Previously, on "Charis and Judah"... When we left our heroes, Tim and Abe, they were vailantly trying to fix Abe's truck in the parking lot of a truck stop somewhere in Indiana. They had picked up the new hub that they'd had to order the day before, and returned to the truck stop to replace the whole hub (essentially, hub=wheel and all its parts; bearings, etc.) and the brake pads. They had finished the repairs and were about to head home when, on a whim, Abe thought, hey--I'll just check this other hub and make sure that it's okay, too. Big mistake--or, depending on how you look at it, not so much a mistake as pure Providence. It, too, was bad. Very bad. Wheel-randomly-falls-off-while-driving bad. But here's the thing: for one hub to go bad is strange. So strange that the dealer had to order the first one from somewhere else in the state. For TWO hubs to go bad, though...what are the odds? I sure don't know. The nearest available hub was in Indy, an hour and a half drive from the truck stop--and the shop that had it was going to close in 30 minutes. Things looked bleak.
But then, another salesman at the dealership overheard the dilemma, and offered up his daughter's boyfriend as a solution; it turns out he worked 5 minutes away from the shop that had the other hub, and could pick it up before they closed. So this boyfriend picked it up and delivered it to the bar his girlfriend worked at--where Abe and Tim picked it up an hour and a half later. Then they had to drive back to the truck stop and begin the process all over again.
Meanwhile, back at the ranch...
The day had started out ominously. Shortly after the sun came up, Abe woke up and went to take a shower before he departed to fix the truck. Tim did as well. I should point out here that Tim and Beth were the only ones among us in a tent, because the next thing I will tell you is that, shortly after Tim and Abe headed up to the bathhouse, it started pouring. It was raining sheets of water, and the sheets of water were being flung by tempests. It was pouring so hard that they couldn't see the road, which was maybe 25 feet away from the bathhouse. It was pouring so hard that I was scampering to close the many windows on the camper--and indeed, was at the rear of the camper closing the roof vents when I heard a banging on the door.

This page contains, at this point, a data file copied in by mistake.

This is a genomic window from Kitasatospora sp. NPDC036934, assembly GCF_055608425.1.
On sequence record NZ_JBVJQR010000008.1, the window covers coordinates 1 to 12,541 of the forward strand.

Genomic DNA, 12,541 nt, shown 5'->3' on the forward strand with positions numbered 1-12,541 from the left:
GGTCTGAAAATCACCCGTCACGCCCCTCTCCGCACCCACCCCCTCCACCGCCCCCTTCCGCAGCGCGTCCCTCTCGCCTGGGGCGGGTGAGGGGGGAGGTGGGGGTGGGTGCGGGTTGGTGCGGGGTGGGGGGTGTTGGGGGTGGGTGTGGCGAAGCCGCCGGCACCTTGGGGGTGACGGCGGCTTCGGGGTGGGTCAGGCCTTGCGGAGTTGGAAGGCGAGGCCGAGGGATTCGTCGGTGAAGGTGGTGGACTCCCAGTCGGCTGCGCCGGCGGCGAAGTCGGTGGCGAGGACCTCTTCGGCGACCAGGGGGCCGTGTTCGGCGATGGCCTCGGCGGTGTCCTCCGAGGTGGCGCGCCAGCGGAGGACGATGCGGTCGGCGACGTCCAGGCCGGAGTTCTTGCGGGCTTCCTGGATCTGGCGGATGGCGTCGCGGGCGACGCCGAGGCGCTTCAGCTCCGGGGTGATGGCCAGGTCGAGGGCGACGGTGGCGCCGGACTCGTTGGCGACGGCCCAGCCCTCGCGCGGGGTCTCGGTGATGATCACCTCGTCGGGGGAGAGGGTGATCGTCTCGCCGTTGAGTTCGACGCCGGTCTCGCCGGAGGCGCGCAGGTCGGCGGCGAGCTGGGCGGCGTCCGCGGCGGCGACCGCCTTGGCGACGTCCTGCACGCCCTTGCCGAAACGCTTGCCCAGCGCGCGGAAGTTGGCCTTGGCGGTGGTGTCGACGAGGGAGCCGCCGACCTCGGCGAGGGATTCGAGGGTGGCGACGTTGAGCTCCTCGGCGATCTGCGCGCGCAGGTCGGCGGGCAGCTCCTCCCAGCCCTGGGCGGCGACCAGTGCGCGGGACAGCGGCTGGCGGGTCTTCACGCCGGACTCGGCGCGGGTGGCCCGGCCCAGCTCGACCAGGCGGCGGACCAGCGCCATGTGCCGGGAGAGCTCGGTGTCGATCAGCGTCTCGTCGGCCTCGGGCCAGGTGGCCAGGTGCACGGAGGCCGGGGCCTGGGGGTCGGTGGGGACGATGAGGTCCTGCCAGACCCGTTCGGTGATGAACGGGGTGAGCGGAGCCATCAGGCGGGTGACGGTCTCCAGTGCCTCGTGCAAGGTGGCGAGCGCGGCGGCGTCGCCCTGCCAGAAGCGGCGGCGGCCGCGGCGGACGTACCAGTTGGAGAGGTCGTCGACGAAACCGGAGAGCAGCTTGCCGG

"Please open the door! Open the door, Please! Hurry! Hurry!" Beth stood outside, clutching a soggy Gideon and herself dripping wet. I opened the door as quickly as I could.
"Are you okay?" I asked.
"The tent collapsed!" Beth said. I looked out the window. There was the tent, flattened and being whipped by the gale-force wind. The rain fly had torn off, and the entire contents of the tent--clothes, towels, food, bedding--were drenched. Later, we discovered about two inches of standing water in the bottom of the tent.
The rain cleared for a while, during which the kids all splashed in the mud puddles, but it would only get worse from then on out. The day held rain--lots and lots of it--and very few reprieves. That meant that we all needed to be indoors. In our camper. Four adults and 5 children under the age of 5, in a camper that had seemed huge--but which was getting smaller and smaller by the minute. We would spend the better part of the day in that dumb thing, reading and re-reading every book we had and trying to think of fun things for the kids to do. There aren't that many things to choose from, and we exhausted the list pretty quickly.
It was about 6 pm when Abe called Beth's cell phone. He had both of our phones, and no charger...and both phones were about dead. "Hey," he said. "Wanna hear a funny story?"
"I'm not sure," I replied. "Is it going to cost us more money?"
"Well," Abe said, "We're just going to hop on down to Indy to see Stephanie. We've got to get another hub. We don't have a choice."
At this point, I began to cry. I was so exhausted. All the other parents there could play one-on-one with their kids. But I had two kids, and one of me. And I was not doing well. I sobbed, "I want to go see Stephanie, too!!!" He assured me they'd go as fast as they could, but told me not to wait up. I was despondent. My fatigued mind went into overdrive that night, when everything was quiet and everyone was tucked in bed. I thought about how rough that day had been as essentially a single parent, and it was then that Satan attacked. He filled my head with every possible death scenario. He convinced me that Abe wasn't coming home. I rebuked him several times, and finally fell asleep.
I figured Abe would probably be home by about midnight. So when Judah woke up to be fed at 3:30 am and Abe still wasn't home, I sat down on the bed in a stupor. Suddenly, those scenarios seemed possible, and even probable. I tried to call our cell phones, but they were, of course, dead. Mere minutes later, though, the trucks pulled in, and that's when the floodgates really opened.
Abe and I stayed up to tell each other the stories of our days--which seem a tiny bit humorous now--and then, when we couldn't talk any more, fell asleep.
The rest of the trip was fine, except for the fact that Charis and Gideon would NOT take naps. We got ice cream, we went to the Real Truck challenge on Saturday and Sunday. We laughed. The kids played in the vast field next to our site. We swam in the pool. We gathered around the campfire every night after the kids were in bed and told stories. We even made it home without incident.
Would I do it again?
You'll have to ask me next year...